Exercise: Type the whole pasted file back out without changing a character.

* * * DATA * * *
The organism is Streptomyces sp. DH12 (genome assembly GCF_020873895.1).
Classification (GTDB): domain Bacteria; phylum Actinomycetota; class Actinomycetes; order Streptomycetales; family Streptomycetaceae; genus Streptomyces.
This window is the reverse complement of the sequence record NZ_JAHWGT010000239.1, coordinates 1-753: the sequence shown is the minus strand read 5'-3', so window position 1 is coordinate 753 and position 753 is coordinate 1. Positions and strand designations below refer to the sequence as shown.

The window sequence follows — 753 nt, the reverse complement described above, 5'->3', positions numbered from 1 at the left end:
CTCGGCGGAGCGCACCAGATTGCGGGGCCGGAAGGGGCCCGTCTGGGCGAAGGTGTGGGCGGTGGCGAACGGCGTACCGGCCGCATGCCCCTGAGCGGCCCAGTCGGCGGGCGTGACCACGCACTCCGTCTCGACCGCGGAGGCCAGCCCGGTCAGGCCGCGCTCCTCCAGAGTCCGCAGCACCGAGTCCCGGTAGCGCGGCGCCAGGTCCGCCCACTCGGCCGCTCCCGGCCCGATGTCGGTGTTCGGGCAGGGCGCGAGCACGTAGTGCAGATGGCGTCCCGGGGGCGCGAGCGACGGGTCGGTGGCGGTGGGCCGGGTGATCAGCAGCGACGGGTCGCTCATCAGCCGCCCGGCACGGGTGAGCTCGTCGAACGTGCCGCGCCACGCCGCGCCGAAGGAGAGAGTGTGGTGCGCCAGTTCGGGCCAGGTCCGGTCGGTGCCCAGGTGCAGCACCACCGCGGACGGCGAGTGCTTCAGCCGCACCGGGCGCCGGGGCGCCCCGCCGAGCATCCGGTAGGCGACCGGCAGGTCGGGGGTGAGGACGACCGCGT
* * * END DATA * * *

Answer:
The organism is Streptomyces sp. DH12 (genome assembly GCF_020873895.1).
Classification (GTDB): domain Bacteria; phylum Actinomycetota; class Actinomycetes; order Streptomycetales; family Streptomycetaceae; genus Streptomyces.
This window is the reverse complement of the sequence record NZ_JAHWGT010000239.1, coordinates 1-753: the sequence shown is the minus strand read 5'-3', so window position 1 is coordinate 753 and position 753 is coordinate 1. Positions and strand designations below refer to the sequence as shown.

The window sequence follows — 753 nt, the reverse complement described above, 5'->3', positions numbered from 1 at the left end:
CTCGGCGGAGCGCACCAGATTGCGGGGCCGGAAGGGGCCCGTCTGGGCGAAGGTGTGGGCGGTGGCGAACGGCGTACCGGCCGCATGCCCCTGAGCGGCCCAGTCGGCGGGCGTGACCACGCACTCCGTCTCGACCGCGGAGGCCAGCCCGGTCAGGCCGCGCTCCTCCAGAGTCCGCAGCACCGAGTCCCGGTAGCGCGGCGCCAGGTCCGCCCACTCGGCCGCTCCCGGCCCGATGTCGGTGTTCGGGCAGGGCGCGAGCACGTAGTGCAGATGGCGTCCCGGGGGCGCGAGCGACGGGTCGGTGGCGGTGGGCCGGGTGATCAGCAGCGACGGGTCGCTCATCAGCCGCCCGGCACGGGTGAGCTCGTCGAACGTGCCGCGCCACGCCGCGCCGAAGGAGAGAGTGTGGTGCGCCAGTTCGGGCCAGGTCCGGTCGGTGCCCAGGTGCAGCACCACCGCGGACGGCGAGTGCTTCAGCCGCACCGGGCGCCGGGGCGCCCCGCCGAGCATCCGGTAGGCGACCGGCAGGTCGGGGGTGAGGACGACCGCGT